COTE D IVOIRE: AU hands down new peace blueprint

Thursday, October 19, 2006
The African Union has recommended that Cote d’Ivoire’s current transition be extended for twelve more months with President Laurent Gbagbo remaining in office, despite rebel and opposition leaders insisting he step down.

After meeting in the Ethiopian capital, Addis Ababa, the Peace and Security Council of the AU said Gbagbo should stay on as head of state, but transfer control of the army to Prime Minister Charles Konan Banny.

"President Laurent Gbagbo shall remain head of state until the end of the transition period," the final statement released on Wednesday said.

Echoing proposals made last week by the Economic Community of West African (ECOWAS), the AU said Banny "shall have all necessary powers and means" to organise disarmament, identification, redeployment of the administration, and to prepare for elections considered crucial to restoring peace.

Banny is to have "the necessary authority over all the Ivorian defence and security forces to enable him to carry out the tasks assigned to him", the statement added, without specifying how this should be done. Gbagbo currently controls the Ivorian army.

Clear roadmap

The recommendations are to serve as a blueprint for a new United Nations Security Council resolution due to be hammered out in New York later this month.

A previous peace plan drafted by African leaders and endorsed by the UN resulted in the appointment of Banny, but ultimately failed to reunite the divided country.

Gbagbo's official five-year mandate expired twelve months ago and presidential elections have been postponed twice because of delays in a scheme to register new voters and disarm and reintegrate rebel and militia fighters.

Gbagbo says he will not step down until elections are held, while rebels and opposition leaders insist he must go.

The AU also decided that the Ivorian council of ministers must be allowed to rule by ordinances or decrees, in particular on issues concerning the identification programme designed to provide up to three million people with proof of identity.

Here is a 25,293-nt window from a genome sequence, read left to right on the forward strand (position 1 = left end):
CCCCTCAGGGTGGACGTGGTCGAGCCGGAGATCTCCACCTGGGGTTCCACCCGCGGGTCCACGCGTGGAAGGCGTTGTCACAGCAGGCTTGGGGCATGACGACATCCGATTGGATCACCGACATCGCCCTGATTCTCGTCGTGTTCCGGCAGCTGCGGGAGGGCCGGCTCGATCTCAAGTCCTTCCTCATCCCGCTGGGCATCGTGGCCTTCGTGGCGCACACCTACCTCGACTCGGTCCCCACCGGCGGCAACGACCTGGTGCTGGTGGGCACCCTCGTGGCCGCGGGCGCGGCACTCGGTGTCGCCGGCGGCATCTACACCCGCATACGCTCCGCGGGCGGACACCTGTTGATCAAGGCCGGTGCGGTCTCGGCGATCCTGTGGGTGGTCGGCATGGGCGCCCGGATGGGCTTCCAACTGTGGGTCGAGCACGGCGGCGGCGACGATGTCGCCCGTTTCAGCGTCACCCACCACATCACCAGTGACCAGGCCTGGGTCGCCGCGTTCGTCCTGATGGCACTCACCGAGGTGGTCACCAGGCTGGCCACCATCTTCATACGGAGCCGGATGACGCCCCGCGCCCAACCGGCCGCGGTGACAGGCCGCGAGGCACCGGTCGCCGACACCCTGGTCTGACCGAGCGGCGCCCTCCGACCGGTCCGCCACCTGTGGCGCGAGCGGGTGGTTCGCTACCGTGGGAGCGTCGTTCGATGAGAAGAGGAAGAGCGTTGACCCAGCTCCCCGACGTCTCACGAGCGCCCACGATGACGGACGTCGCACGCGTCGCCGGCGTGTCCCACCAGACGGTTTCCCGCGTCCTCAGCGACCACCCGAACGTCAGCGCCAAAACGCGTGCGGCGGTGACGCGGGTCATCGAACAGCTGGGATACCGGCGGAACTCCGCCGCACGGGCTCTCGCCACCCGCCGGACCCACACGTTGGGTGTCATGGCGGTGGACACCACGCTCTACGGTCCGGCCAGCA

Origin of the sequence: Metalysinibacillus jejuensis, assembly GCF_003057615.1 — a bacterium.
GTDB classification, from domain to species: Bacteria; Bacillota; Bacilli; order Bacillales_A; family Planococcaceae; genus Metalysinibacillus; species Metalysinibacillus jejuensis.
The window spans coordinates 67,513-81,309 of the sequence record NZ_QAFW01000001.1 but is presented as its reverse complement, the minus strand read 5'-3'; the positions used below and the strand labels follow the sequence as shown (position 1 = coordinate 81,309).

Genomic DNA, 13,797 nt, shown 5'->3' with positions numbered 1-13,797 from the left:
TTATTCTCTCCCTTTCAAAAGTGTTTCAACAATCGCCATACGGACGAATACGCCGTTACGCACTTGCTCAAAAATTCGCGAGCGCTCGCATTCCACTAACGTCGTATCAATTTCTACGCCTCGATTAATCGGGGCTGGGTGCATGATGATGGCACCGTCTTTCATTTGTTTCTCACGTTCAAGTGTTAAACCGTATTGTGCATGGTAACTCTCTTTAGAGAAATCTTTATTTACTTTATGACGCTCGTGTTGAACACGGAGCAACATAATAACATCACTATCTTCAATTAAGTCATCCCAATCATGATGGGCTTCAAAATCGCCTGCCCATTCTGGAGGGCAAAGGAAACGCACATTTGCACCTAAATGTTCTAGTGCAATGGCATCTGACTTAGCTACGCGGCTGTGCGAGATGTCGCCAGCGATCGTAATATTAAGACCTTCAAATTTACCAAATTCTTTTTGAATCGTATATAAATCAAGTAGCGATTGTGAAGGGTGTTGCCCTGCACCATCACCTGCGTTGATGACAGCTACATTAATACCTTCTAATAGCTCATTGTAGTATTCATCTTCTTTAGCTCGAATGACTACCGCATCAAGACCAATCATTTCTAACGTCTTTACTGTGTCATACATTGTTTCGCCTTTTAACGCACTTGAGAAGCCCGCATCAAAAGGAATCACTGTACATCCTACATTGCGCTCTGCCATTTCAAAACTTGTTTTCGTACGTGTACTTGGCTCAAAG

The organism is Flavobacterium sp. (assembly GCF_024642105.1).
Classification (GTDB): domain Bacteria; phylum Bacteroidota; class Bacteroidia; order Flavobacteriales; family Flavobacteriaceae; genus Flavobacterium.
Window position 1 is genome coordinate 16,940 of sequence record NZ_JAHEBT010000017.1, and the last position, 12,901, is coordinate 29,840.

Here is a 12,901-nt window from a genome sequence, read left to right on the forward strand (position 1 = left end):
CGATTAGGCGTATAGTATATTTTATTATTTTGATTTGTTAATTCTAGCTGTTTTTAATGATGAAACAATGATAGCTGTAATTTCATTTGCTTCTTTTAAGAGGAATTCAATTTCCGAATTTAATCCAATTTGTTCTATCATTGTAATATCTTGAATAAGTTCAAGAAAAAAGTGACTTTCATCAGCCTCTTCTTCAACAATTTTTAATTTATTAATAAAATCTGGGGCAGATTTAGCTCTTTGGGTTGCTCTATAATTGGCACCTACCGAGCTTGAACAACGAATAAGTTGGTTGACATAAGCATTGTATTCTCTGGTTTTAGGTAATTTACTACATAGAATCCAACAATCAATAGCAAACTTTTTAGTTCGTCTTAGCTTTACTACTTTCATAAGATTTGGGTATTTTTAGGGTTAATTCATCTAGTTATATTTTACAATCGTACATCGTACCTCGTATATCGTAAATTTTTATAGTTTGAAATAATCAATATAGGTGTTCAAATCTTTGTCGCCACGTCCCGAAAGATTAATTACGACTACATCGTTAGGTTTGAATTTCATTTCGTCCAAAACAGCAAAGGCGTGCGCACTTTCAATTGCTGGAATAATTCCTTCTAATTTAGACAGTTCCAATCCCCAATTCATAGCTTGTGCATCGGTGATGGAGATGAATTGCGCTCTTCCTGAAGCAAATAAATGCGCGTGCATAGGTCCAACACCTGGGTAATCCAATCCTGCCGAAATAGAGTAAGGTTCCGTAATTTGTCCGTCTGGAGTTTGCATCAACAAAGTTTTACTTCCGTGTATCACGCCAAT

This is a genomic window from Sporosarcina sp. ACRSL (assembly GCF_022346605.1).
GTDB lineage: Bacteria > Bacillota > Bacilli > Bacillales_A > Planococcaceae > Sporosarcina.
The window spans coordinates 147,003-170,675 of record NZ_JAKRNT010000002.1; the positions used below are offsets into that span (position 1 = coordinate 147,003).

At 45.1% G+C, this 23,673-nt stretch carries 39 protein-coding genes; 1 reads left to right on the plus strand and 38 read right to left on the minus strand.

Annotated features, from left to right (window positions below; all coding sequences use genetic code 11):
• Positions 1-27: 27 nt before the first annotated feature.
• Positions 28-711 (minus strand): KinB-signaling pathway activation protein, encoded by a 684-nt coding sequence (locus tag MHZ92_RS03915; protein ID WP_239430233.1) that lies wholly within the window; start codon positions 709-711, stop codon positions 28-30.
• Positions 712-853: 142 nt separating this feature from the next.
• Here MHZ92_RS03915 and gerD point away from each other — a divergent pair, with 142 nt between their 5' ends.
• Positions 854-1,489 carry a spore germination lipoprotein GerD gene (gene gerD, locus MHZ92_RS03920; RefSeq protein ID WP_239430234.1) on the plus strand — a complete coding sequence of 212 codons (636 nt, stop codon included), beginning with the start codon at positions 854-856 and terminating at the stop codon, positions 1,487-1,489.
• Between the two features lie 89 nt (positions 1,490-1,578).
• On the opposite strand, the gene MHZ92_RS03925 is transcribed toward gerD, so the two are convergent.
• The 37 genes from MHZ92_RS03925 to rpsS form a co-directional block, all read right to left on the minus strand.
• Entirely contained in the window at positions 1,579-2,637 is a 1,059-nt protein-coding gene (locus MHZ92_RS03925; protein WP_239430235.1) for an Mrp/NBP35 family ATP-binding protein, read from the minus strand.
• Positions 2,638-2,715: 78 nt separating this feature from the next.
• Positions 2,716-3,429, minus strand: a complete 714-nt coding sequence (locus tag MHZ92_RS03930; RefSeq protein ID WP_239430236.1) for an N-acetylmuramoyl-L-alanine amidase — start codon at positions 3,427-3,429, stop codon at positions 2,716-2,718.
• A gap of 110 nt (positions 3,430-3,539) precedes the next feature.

"This is a clear roadmap on how to proceed - this document is agreed by all African leaders and there is little doubt that the UN will make it into binding law," Pierre Schori, head of the UN peacekeeping mission in Cote d'Ivoire, told reporters on Wednesday.

"It was a very good decision by Gbagbo to participate and come to the summits," Schori added. Gbagbo refused to attend a meeting on the sidelines of the UN General Assembly session in September that was meant to decide a way forward for Cote d'Ivoire.

“Going in circles”

The AU's decision to extend the tenure of Gbagbo and Banny may come as a disappointment to both hardliners within the Gbagbo regime and rebel and opposition leaders.

Gbagbo said earlier this month he wanted to appoint his own government and would ask the AU to replace the French peacekeeping force with African troops.

He also sought a formal condemnation of the rebel movement which has been occupying the northern half of the country for four years, according to the presidential website.

A presidential aide told IRIN that Gbagbo had not signed the final statement. "Banny has failed and all that's left for him to do is step down," Ben Soumahoro, who is close to Gbagbo, said.

Earlier this week, thousands of opposition supporters gathered in the main city Abidjan to demand the departure of Gbagbo, who won the 2000 presidential elections after the main opposition candidates were excluded from the vote by the then military junta.

Cisse Sindou, spokesperson for the New Forces rebel movement, said the rebels would not oppose the peace plan, but added that little had changed.

"We are going around in circles," he said. "The African leaders had an opportunity to move the peace process forward, but all I can see is that things have not moved at all."
Author: IRIN
Source: IRIN
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